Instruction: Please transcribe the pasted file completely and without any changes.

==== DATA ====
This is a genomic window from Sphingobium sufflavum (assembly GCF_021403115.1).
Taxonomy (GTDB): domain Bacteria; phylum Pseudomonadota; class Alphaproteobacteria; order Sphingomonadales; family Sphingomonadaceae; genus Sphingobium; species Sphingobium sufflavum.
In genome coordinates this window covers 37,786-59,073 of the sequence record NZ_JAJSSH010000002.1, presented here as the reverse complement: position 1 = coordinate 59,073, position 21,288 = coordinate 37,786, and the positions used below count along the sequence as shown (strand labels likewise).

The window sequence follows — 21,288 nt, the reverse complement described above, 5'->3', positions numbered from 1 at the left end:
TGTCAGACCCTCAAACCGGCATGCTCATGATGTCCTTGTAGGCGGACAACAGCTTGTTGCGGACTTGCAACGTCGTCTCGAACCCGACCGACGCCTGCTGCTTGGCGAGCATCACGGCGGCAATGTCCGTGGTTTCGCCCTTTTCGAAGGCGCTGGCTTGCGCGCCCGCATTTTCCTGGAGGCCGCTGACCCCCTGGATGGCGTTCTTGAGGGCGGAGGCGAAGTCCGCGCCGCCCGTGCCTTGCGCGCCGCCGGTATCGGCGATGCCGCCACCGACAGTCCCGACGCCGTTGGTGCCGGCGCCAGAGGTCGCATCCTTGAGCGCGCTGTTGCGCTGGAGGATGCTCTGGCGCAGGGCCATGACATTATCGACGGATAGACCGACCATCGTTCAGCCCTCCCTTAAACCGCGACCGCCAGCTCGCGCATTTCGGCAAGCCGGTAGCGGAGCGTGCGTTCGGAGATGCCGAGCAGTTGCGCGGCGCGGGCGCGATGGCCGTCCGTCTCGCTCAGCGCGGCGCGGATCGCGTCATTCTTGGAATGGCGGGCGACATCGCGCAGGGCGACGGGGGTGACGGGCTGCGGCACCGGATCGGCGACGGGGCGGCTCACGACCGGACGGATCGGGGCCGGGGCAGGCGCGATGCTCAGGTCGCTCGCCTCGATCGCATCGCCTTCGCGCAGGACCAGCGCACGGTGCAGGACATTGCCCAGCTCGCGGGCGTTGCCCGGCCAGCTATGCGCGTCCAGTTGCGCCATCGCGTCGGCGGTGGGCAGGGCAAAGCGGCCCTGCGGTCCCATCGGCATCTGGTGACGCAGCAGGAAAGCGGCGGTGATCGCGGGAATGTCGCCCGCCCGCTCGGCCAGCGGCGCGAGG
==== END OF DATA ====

This is a genomic window from Sphingobium sufflavum (assembly GCF_021403115.1).
Taxonomy (GTDB): domain Bacteria; phylum Pseudomonadota; class Alphaproteobacteria; order Sphingomonadales; family Sphingomonadaceae; genus Sphingobium; species Sphingobium sufflavum.
In genome coordinates this window covers 37,786-59,073 of the sequence record NZ_JAJSSH010000002.1, presented here as the reverse complement: position 1 = coordinate 59,073, position 21,288 = coordinate 37,786, and the positions used below count along the sequence as shown (strand labels likewise).

The window sequence follows — 21,288 nt, the reverse complement described above, 5'->3', positions numbered from 1 at the left end:
TGTCAGACCCTCAAACCGGCATGCTCATGATGTCCTTGTAGGCGGACAACAGCTTGTTGCGGACTTGCAACGTCGTCTCGAACCCGACCGACGCCTGCTGCTTGGCGAGCATCACGGCGGCAATGTCCGTGGTTTCGCCCTTTTCGAAGGCGCTGGCTTGCGCGCCCGCATTTTCCTGGAGGCCGCTGACCCCCTGGATGGCGTTCTTGAGGGCGGAGGCGAAGTCCGCGCCGCCCGTGCCTTGCGCGCCGCCGGTATCGGCGATGCCGCCACCGACAGTCCCGACGCCGTTGGTGCCGGCGCCAGAGGTCGCATCCTTGAGCGCGCTGTTGCGCTGGAGGATGCTCTGGCGCAGGGCCATGACATTATCGACGGATAGACCGACCATCGTTCAGCCCTCCCTTAAACCGCGACCGCCAGCTCGCGCATTTCGGCAAGCCGGTAGCGGAGCGTGCGTTCGGAGATGCCGAGCAGTTGCGCGGCGCGGGCGCGATGGCCGTCCGTCTCGCTCAGCGCGGCGCGGATCGCGTCATTCTTGGAATGGCGGGCGACATCGCGCAGGGCGACGGGGGTGACGGGCTGCGGCACCGGATCGGCGACGGGGCGGCTCACGACCGGACGGATCGGGGCCGGGGCAGGCGCGATGCTCAGGTCGCTCGCCTCGATCGCATCGCCTTCGCGCAGGACCAGCGCACGGTGCAGGACATTGCCCAGCTCGCGGGCGTTGCCCGGCCAGCTATGCGCGTCCAGTTGCGCCATCGCGTCGGCGGTGGGCAGGGCAAAGCGGCCCTGCGGTCCCATCGGCATCTGGTGACGCAGCAGGAAAGCGGCGGTGATCGCGGGAATGTCGCCCGCCCGCTCGGCCAGCGGCGCGAGG